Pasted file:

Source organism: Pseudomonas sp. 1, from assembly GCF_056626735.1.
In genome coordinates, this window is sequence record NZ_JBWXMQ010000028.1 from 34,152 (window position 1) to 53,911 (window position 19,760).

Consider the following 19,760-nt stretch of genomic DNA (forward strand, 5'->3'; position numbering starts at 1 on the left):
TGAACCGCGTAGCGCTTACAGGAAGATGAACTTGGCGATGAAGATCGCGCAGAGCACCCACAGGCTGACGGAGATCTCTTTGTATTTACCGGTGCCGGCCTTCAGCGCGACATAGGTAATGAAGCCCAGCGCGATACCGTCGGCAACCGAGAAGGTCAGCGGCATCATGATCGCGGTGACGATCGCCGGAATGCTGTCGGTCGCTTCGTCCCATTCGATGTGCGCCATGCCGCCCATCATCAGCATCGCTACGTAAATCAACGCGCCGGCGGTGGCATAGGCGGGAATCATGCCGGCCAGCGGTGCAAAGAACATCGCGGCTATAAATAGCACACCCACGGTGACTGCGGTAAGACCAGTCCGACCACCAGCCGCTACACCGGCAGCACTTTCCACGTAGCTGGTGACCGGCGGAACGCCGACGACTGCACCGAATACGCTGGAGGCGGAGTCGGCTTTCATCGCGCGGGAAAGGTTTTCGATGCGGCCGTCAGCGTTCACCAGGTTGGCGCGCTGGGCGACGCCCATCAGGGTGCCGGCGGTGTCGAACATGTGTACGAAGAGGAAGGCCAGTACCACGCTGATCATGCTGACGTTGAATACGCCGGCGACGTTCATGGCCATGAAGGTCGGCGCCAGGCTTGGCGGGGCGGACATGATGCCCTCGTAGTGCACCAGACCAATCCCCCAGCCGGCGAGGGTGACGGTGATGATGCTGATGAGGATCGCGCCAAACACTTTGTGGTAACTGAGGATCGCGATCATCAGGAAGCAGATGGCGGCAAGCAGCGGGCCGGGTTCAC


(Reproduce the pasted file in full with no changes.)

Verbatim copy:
Source organism: Pseudomonas sp. 1, from assembly GCF_056626735.1.
In genome coordinates, this window is sequence record NZ_JBWXMQ010000028.1 from 34,152 (window position 1) to 53,911 (window position 19,760).

Consider the following 19,760-nt stretch of genomic DNA (forward strand, 5'->3'; position numbering starts at 1 on the left):
TGAACCGCGTAGCGCTTACAGGAAGATGAACTTGGCGATGAAGATCGCGCAGAGCACCCACAGGCTGACGGAGATCTCTTTGTATTTACCGGTGCCGGCCTTCAGCGCGACATAGGTAATGAAGCCCAGCGCGATACCGTCGGCAACCGAGAAGGTCAGCGGCATCATGATCGCGGTGACGATCGCCGGAATGCTGTCGGTCGCTTCGTCCCATTCGATGTGCGCCATGCCGCCCATCATCAGCATCGCTACGTAAATCAACGCGCCGGCGGTGGCATAGGCGGGAATCATGCCGGCCAGCGGTGCAAAGAACATCGCGGCTATAAATAGCACACCCACGGTGACTGCGGTAAGACCAGTCCGACCACCAGCCGCTACACCGGCAGCACTTTCCACGTAGCTGGTGACCGGCGGAACGCCGACGACTGCACCGAATACGCTGGAGGCGGAGTCGGCTTTCATCGCGCGGGAAAGGTTTTCGATGCGGCCGTCAGCGTTCACCAGGTTGGCGCGCTGGGCGACGCCCATCAGGGTGCCGGCGGTGTCGAACATGTGTACGAAGAGGAAGGCCAGTACCACGCTGATCATGCTGACGTTGAATACGCCGGCGACGTTCATGGCCATGAAGGTCGGCGCCAGGCTTGGCGGGGCGGACATGATGCCCTCGTAGTGCACCAGACCAATCCCCCAGCCGGCGAGGGTGACGGTGATGATGCTGATGAGGATCGCGCCAAACACTTTGTGGTAACTGAGGATCGCGATCATCAGGAAGCAGATGGCGGCAAGCAGCGGGCCGGGTTCAC